Blog post by Ed Allison-Wright MRICS
The number of private rented households doubled between 2001 and 2014 to 5.4 million, representing 20% of all tenures. This comes as a large number of purchasers are priced out of the market due to the rapid growth of house prices, particularly in the South-East and Brighton & Hove, with the most recent figures for the average house price being £346,829 as of December 2016.
Interestingly, this isn’t the only driver behind the growth of the Private Rented Sector (PRS). According to a recent survey by CBRE, significant parts of the PRS market choose to rent rather than buy for reasons other than just, affordability. To highlight just a handful of these additional motivators, 12% of people renting did not want the commitment of owning, 14% thought it was more practical to share with friends and 12% of renters thought it gave them a wider choice of properties to choose from. People are beginning to value the lack of responsibility for repairs and maintenance, the flexibility of moving at shorter notice (compared to selling), the lower upfront costs and the lack of mortgage and service charge concerns. The more you research, the more you begin to see that the old and traditionally British ideology of aspiring to own your home is not so attractive in today’s world.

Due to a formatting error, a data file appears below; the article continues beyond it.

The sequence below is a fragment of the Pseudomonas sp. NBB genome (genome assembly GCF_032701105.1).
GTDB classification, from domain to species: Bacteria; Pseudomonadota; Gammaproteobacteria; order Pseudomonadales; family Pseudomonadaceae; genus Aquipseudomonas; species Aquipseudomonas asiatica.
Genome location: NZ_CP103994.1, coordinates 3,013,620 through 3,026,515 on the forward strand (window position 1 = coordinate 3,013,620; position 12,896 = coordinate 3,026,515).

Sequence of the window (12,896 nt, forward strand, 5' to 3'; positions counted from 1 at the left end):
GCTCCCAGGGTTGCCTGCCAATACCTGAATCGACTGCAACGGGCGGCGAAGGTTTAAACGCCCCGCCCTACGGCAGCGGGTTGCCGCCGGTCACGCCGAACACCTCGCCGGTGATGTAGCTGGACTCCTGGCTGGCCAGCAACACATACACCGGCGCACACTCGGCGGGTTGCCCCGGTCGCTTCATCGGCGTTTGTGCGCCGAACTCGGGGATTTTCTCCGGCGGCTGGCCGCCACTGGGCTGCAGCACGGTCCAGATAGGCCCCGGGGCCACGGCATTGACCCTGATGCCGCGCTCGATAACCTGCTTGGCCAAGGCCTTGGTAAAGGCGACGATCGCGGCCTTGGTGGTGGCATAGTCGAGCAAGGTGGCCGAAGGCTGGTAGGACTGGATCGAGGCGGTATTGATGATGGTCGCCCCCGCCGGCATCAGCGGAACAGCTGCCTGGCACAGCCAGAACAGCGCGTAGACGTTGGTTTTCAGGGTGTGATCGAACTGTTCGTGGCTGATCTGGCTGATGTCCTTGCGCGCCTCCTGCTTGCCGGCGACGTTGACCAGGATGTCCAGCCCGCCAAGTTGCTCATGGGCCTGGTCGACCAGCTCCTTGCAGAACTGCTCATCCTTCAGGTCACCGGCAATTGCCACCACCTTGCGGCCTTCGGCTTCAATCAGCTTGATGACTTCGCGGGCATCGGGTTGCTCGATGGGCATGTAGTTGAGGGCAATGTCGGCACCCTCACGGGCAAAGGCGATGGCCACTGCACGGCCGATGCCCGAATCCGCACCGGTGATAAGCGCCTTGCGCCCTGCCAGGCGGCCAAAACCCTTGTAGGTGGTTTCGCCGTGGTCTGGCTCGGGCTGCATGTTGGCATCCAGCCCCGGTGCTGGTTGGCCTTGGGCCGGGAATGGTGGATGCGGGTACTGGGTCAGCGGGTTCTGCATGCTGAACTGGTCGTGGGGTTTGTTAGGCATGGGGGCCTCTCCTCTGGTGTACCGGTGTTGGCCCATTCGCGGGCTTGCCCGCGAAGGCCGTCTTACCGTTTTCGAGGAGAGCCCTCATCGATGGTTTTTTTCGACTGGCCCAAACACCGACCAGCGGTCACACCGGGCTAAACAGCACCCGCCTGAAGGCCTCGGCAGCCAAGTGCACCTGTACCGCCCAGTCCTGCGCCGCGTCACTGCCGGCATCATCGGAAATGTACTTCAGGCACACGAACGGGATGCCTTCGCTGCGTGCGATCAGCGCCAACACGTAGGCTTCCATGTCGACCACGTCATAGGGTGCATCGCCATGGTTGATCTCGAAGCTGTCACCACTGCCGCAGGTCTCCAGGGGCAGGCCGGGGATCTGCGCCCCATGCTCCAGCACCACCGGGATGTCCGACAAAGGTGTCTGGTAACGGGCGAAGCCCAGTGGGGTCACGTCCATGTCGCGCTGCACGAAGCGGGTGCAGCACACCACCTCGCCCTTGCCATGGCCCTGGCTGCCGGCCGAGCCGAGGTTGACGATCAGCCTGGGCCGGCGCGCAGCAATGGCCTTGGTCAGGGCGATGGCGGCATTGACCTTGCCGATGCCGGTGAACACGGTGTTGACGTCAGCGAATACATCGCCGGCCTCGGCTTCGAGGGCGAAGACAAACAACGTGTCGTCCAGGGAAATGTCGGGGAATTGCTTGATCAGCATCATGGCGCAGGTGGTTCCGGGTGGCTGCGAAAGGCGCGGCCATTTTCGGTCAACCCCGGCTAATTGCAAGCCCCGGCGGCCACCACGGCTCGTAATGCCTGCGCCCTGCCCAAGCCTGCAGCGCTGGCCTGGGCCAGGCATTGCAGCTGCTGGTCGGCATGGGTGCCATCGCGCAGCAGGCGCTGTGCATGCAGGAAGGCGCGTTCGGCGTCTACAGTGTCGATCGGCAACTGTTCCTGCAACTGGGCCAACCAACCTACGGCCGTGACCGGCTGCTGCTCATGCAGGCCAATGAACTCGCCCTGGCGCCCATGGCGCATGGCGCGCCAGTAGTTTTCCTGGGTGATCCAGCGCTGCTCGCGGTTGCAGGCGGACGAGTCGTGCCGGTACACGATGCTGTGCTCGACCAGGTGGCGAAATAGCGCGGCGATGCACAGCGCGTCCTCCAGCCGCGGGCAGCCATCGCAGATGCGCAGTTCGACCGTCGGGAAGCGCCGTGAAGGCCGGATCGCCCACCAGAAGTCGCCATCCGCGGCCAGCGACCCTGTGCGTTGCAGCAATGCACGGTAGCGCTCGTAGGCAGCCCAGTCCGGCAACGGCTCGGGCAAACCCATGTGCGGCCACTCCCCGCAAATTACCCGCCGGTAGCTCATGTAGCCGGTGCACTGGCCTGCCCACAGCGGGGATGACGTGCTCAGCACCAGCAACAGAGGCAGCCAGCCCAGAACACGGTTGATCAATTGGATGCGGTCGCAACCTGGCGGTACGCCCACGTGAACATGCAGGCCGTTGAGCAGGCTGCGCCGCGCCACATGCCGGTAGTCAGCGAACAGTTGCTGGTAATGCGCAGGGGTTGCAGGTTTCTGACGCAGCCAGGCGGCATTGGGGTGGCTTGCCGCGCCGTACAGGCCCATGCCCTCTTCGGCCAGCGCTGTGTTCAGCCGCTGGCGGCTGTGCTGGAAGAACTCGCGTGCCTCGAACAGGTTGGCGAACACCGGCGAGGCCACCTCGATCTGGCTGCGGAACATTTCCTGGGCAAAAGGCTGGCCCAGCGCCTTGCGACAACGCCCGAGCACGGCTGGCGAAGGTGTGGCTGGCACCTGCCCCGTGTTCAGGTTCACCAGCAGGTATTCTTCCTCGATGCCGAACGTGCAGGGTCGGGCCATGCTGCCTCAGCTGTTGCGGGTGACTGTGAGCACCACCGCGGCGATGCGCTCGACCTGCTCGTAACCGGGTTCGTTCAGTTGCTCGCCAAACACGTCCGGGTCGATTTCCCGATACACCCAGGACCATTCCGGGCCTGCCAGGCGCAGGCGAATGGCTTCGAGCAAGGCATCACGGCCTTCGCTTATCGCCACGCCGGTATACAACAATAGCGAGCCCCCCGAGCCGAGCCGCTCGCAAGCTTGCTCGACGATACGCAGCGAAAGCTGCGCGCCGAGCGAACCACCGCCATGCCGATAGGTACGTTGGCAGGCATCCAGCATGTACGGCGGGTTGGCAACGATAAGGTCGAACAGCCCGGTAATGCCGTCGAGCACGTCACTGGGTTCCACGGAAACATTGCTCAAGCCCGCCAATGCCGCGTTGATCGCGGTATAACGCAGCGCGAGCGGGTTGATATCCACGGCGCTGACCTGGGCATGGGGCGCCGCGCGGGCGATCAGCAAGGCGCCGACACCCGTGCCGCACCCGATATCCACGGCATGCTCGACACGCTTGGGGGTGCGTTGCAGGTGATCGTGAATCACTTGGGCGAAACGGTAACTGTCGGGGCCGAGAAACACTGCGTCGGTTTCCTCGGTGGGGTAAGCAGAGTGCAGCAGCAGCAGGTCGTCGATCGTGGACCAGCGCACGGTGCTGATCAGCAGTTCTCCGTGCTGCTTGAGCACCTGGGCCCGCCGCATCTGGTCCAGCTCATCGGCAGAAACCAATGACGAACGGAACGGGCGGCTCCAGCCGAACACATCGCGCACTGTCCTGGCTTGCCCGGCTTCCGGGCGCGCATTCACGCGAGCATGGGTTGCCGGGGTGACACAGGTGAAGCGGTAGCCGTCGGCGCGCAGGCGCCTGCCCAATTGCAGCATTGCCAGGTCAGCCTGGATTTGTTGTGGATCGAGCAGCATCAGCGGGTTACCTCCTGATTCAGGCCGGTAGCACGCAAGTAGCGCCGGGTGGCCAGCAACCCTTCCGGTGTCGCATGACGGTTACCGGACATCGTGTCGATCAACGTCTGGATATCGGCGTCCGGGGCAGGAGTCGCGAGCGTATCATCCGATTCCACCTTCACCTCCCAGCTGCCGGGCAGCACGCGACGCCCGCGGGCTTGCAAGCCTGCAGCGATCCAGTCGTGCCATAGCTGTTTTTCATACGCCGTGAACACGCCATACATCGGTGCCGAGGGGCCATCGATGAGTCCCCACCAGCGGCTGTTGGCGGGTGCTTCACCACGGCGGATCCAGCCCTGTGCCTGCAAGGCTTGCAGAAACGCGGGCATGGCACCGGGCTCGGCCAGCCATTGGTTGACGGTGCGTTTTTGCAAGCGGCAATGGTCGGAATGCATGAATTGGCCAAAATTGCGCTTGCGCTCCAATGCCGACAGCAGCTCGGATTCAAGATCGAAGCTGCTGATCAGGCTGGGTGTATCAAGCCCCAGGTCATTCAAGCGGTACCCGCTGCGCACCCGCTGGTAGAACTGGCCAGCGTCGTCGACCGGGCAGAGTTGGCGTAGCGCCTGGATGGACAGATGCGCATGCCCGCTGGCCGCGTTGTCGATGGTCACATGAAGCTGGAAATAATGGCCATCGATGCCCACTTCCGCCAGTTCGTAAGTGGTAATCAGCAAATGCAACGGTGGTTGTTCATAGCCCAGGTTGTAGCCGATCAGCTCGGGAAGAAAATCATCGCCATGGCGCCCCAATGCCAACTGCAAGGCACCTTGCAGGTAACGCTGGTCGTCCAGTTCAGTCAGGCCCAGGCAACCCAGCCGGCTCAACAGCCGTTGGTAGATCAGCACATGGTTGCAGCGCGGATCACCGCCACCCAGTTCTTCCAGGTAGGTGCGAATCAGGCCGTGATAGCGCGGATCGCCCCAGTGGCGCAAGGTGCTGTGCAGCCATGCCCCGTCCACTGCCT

Of course, although all segments of the PRS market including families are beginning to see these benefits, the ‘Millennial’ is leading the way. The Millennial is a term used to describe people reaching young adulthood in the 21st Century and perhaps it is because of this group, that the UK is beginning to see a new segment of the PRS market developing in a fast way. This segment is called ‘Build to Rent’ (BTR) and it does what it says on the tin. The key difference being that its purpose built by developers/investors who offer high-quality accommodation with a clearer security of tenure and consistent management, supported by lettings agents and asset managers.
If we rewind a little, the PRS market encompasses anything and everything; including a number of amateur landlords, not professionally versed in real estate and focused on a landlord – tenant style relationship. This is a key difference, because BTR takes a fresh approach; it’s administered by professional investors and developers in real estate and has a similar focus to hotels through embracing a customer-service style of relationship.
BTR looks upon occupiers as residents and not tenants – a big difference in terms of culture. This goes a long way to restoring some of the faith that has been long-lost in the relationship between those renting and those providing rental accommodation, in the UK marketplace.
Providing a level of service so that people choose to rent, has to be the aim for serious investors in the private rented sector.